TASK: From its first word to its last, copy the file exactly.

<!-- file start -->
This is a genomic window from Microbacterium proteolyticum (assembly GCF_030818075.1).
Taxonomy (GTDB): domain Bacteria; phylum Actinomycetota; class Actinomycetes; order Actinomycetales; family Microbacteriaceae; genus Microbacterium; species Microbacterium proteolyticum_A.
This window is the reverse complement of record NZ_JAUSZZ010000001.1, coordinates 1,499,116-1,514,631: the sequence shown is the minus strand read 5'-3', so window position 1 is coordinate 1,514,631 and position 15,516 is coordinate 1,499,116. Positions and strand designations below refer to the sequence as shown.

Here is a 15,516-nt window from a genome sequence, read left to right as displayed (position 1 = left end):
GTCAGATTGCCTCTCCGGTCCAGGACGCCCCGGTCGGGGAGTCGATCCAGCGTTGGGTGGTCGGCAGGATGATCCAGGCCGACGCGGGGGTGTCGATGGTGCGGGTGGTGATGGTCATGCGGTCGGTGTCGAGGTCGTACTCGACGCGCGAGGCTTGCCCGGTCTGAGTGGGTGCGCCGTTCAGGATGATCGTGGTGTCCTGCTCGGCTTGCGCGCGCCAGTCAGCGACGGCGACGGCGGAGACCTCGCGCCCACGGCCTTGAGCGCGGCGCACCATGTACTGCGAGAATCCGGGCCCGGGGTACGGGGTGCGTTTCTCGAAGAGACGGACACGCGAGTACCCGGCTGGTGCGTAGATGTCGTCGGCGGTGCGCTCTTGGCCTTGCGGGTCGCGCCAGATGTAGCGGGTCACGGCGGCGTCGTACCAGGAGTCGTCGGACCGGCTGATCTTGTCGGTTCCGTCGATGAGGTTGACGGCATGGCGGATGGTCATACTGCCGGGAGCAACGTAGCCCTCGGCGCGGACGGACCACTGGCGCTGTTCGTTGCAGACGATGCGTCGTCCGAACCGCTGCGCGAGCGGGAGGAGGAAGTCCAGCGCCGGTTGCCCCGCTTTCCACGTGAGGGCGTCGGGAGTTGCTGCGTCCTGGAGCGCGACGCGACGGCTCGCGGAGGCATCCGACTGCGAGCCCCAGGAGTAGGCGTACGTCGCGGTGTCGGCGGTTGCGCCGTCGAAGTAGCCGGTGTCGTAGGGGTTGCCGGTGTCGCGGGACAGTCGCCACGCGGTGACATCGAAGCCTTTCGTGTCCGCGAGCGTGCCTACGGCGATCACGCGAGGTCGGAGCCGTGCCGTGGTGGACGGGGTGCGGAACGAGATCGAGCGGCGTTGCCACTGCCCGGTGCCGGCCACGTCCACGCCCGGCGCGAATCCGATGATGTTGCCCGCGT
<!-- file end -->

This is a genomic window from Microbacterium proteolyticum (assembly GCF_030818075.1).
Taxonomy (GTDB): domain Bacteria; phylum Actinomycetota; class Actinomycetes; order Actinomycetales; family Microbacteriaceae; genus Microbacterium; species Microbacterium proteolyticum_A.
This window is the reverse complement of record NZ_JAUSZZ010000001.1, coordinates 1,499,116-1,514,631: the sequence shown is the minus strand read 5'-3', so window position 1 is coordinate 1,514,631 and position 15,516 is coordinate 1,499,116. Positions and strand designations below refer to the sequence as shown.

Here is a 15,516-nt window from a genome sequence, read left to right as displayed (position 1 = left end):
GTCAGATTGCCTCTCCGGTCCAGGACGCCCCGGTCGGGGAGTCGATCCAGCGTTGGGTGGTCGGCAGGATGATCCAGGCCGACGCGGGGGTGTCGATGGTGCGGGTGGTGATGGTCATGCGGTCGGTGTCGAGGTCGTACTCGACGCGCGAGGCTTGCCCGGTCTGAGTGGGTGCGCCGTTCAGGATGATCGTGGTGTCCTGCTCGGCTTGCGCGCGCCAGTCAGCGACGGCGACGGCGGAGACCTCGCGCCCACGGCCTTGAGCGCGGCGCACCATGTACTGCGAGAATCCGGGCCCGGGGTACGGGGTGCGTTTCTCGAAGAGACGGACACGCGAGTACCCGGCTGGTGCGTAGATGTCGTCGGCGGTGCGCTCTTGGCCTTGCGGGTCGCGCCAGATGTAGCGGGTCACGGCGGCGTCGTACCAGGAGTCGTCGGACCGGCTGATCTTGTCGGTTCCGTCGATGAGGTTGACGGCATGGCGGATGGTCATACTGCCGGGAGCAACGTAGCCCTCGGCGCGGACGGACCACTGGCGCTGTTCGTTGCAGACGATGCGTCGTCCGAACCGCTGCGCGAGCGGGAGGAGGAAGTCCAGCGCCGGTTGCCCCGCTTTCCACGTGAGGGCGTCGGGAGTTGCTGCGTCCTGGAGCGCGACGCGACGGCTCGCGGAGGCATCCGACTGCGAGCCCCAGGAGTAGGCGTACGTCGCGGTGTCGGCGGTTGCGCCGTCGAAGTAGCCGGTGTCGTAGGGGTTGCCGGTGTCGCGGGACAGTCGCCACGCGGTGACATCGAAGCCTTTCGTGTCCGCGAGCGTGCCTACGGCGATCACGCGAGGTCGGAGCCGTGCCGTGGTGGACGGGGTGCGGAACGAGATCGAGCGGCGTTGCCACTGCCCGGTGCCGGCCACGTCCACGCCCGGCGCGAATCCGATGATGTTGCCCGCGT